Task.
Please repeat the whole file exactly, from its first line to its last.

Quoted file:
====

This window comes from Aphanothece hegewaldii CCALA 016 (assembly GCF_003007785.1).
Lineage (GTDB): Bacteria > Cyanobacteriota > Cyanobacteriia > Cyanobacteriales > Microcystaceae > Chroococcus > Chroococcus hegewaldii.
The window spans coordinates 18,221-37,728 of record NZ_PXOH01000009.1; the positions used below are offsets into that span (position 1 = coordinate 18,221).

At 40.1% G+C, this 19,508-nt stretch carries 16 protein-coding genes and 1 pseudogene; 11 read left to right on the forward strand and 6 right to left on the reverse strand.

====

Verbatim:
This window comes from Aphanothece hegewaldii CCALA 016 (assembly GCF_003007785.1).
Lineage (GTDB): Bacteria > Cyanobacteriota > Cyanobacteriia > Cyanobacteriales > Microcystaceae > Chroococcus > Chroococcus hegewaldii.
The window spans coordinates 18,221-37,728 of record NZ_PXOH01000009.1; the positions used below are offsets into that span (position 1 = coordinate 18,221).

At 40.1% G+C, this 19,508-nt stretch carries 16 protein-coding genes and 1 pseudogene; 11 read left to right on the forward strand and 6 right to left on the reverse strand.